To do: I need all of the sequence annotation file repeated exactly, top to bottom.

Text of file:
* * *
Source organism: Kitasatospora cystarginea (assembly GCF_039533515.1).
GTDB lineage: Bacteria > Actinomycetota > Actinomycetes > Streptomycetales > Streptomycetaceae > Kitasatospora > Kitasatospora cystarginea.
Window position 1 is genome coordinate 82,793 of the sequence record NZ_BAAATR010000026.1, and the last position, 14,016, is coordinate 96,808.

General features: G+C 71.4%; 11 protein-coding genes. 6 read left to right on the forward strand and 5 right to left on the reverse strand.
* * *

Source organism: Kitasatospora cystarginea (assembly GCF_039533515.1).
GTDB lineage: Bacteria > Actinomycetota > Actinomycetes > Streptomycetales > Streptomycetaceae > Kitasatospora > Kitasatospora cystarginea.
Window position 1 is genome coordinate 82,793 of the sequence record NZ_BAAATR010000026.1, and the last position, 14,016, is coordinate 96,808.

General features: G+C 71.4%; 11 protein-coding genes. 6 read left to right on the forward strand and 5 right to left on the reverse strand.